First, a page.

Belfast boxer Michael Conlan predicts a glorious future for the fighting Irish
Ambitious Michael Conlan believes he is now part of a special time in the history of Irish professional boxing.
Conlan chalked up his third straight victory as a professional at the weekend with a stoppage of Australian Jarret Owen in Brisbane's Suncorp Stadium on the undercard of local favourite Jeff Horn's shock points defeat of legend Manny Pacquiao in their WBO World welterweight title fight.
The Belfast man pointed to the success of Carl Frampton as the start of what has now become a relentless period of success, with Ryan Burnett the latest to land a World title last month when lifting the IBF bantamweight crown.
"If you look at it, the golden era of Irish amateur boxing has probably ended. People might not want to see it that way but if you look at the pro ranks now, you can see the amount of top fighters there," said Conlan.
"Carl has been leading the way, he has been the leading light and now everything seems to be coming together for a golden age. I'm making my way in the pro ranks, you've got Paddy (Barnes) who won the WBO European title in only his third fight, Ryan Burnett has become World champion and then you have guys like my brother Jamie who is close to a World title shot and Anthony Cacace has a British and Commonwealth title fight coming up.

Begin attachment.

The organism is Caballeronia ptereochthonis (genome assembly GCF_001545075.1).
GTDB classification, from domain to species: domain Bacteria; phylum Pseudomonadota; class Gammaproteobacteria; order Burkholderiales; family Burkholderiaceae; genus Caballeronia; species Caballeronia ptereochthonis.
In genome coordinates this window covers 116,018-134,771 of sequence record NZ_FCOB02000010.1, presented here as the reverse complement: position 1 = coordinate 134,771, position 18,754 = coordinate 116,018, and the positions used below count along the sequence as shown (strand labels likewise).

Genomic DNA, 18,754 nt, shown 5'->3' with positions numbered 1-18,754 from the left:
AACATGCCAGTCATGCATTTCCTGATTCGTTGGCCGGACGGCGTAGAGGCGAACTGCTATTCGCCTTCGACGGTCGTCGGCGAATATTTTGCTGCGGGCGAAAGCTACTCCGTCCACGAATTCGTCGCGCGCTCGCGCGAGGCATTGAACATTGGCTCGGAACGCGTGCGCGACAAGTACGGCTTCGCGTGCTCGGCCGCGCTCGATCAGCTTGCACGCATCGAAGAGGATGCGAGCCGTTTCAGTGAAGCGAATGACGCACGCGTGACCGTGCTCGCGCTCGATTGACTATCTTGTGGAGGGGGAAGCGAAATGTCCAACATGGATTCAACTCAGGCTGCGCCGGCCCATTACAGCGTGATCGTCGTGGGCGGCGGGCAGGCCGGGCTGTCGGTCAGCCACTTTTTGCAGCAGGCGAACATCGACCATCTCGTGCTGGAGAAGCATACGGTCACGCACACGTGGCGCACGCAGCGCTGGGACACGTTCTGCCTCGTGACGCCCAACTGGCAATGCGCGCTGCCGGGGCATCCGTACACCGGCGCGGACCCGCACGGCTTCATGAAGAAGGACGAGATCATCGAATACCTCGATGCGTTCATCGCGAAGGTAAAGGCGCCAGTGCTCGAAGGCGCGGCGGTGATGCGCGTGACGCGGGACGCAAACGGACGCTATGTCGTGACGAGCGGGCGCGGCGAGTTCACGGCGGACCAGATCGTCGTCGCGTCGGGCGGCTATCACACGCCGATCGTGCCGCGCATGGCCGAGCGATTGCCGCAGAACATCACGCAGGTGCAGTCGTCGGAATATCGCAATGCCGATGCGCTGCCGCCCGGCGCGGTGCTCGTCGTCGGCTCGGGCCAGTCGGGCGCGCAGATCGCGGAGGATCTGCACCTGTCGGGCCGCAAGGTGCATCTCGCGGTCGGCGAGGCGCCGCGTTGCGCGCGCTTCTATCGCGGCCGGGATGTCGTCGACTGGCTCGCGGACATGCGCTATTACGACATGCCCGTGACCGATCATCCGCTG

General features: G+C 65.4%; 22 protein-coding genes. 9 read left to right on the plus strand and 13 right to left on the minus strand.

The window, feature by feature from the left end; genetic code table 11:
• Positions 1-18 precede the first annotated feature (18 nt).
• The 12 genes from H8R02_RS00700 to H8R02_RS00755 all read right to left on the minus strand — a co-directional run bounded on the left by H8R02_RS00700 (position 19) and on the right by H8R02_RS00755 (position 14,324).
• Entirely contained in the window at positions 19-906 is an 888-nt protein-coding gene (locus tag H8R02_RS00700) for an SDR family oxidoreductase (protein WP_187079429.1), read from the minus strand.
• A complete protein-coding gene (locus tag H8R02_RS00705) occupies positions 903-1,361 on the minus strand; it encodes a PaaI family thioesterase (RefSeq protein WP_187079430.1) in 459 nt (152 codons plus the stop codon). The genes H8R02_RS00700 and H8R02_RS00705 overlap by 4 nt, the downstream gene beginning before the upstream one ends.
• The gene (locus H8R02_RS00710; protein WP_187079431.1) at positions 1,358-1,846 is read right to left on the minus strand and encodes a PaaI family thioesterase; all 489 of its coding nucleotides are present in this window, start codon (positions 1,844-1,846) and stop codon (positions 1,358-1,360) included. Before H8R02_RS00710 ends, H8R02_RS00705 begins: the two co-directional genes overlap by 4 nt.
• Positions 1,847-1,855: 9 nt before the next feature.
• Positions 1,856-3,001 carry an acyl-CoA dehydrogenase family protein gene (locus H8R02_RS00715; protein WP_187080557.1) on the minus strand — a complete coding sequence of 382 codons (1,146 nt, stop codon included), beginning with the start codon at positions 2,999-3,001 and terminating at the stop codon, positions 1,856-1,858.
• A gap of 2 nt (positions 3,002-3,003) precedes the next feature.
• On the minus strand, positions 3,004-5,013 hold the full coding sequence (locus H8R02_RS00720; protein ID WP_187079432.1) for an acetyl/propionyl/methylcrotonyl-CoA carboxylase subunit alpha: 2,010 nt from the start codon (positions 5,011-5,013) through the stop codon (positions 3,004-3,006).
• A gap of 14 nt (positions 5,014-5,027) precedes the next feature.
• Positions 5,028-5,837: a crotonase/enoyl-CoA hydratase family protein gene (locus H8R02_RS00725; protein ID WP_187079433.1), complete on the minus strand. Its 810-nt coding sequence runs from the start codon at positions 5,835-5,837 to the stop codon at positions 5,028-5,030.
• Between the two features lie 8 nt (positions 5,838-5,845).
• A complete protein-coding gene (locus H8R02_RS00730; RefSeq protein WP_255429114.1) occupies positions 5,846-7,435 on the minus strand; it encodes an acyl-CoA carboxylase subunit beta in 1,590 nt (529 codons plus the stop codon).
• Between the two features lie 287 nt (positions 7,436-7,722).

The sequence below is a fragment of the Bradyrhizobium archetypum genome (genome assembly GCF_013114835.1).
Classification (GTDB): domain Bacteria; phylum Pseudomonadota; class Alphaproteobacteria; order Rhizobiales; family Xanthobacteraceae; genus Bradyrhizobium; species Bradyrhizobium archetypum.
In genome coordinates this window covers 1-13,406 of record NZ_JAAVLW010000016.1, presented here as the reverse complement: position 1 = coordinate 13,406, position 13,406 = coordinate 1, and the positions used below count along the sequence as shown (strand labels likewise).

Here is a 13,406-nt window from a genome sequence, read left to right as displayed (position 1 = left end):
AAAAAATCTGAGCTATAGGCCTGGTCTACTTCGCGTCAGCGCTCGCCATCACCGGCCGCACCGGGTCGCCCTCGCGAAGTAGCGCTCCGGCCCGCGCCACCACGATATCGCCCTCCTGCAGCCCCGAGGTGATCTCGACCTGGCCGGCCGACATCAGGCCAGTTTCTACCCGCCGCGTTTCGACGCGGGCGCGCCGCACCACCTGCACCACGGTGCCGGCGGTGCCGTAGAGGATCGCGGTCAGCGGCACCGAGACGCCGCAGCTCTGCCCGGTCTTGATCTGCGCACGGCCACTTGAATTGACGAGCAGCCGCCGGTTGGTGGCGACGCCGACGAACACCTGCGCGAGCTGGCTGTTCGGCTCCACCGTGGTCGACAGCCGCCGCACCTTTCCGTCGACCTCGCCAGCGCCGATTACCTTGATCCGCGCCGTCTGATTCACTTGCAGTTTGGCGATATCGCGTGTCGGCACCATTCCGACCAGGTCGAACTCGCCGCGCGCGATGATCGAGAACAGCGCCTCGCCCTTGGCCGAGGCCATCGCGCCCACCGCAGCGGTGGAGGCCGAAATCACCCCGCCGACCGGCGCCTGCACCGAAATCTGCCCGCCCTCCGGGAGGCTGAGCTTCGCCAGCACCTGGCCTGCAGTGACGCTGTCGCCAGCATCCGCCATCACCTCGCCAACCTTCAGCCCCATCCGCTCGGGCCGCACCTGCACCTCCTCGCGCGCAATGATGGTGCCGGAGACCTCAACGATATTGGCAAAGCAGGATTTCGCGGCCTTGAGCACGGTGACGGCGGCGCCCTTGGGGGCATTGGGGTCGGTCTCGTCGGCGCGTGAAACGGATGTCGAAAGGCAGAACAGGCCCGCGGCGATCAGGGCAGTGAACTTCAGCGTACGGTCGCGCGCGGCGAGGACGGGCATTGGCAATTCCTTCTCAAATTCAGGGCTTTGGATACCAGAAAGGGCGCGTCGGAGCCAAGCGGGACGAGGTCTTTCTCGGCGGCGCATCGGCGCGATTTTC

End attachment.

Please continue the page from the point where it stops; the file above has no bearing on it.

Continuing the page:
"I really believe that with the amount of talent around, there's going to be a lot of success in the pro game for many years to come."
In the early hours of yesterday morning (around midday in Brisbane), Conlan gave a polished performance as he patiently went about chewing up Owen, who did his best to frustrate the Belfast man for a couple of rounds with his movement.
At the end of the second, Conlan gave the Aussie a taste of what was to come when he slipped in a cutting body blow and a left hook to the ribs made Owen wince before a further blitz led the referee to call a halt at 1:56 of the third round.
Conlan, who will return to the ring on September 22, said: "That was my best performance as a professional and the atmosphere was amazing. I was disciplined and focused on executing the game plan.
"It took two rounds to find my range and then I was able to settle in and break him down. The body shots were hurting him."
Meanwhile, the vanquished Pacquiao must now seriously weigh up whether or not it is time to hang up his gloves. On the back of his poor display against gutsy Horn, it would seem that father time has caught up with the 38-year-old.
While the points victory for Horn caused some controversy, coach Freddie Roach commented: "I'm going to have a long talk with him over that, because I think maybe being a senator and being a fighter, both is just maybe too much. We didn't have enough time in training camp, the beginning of training camp was not so well; the sparring was bad, he was too light."
Horn came through a torrid ninth round, at the end of which the referee warned the new Australian hero that he would stop the fight "unless you show me something".
Horn dug deep and came out firing in the 10th which led to an exciting final nine minutes of a bloody battle which saw Pacquiao bleeding profusely from two nasty cuts caused by head clashes.
Horn said: "My heart just kept me going. I was a bit blurry in that right eye but I came back."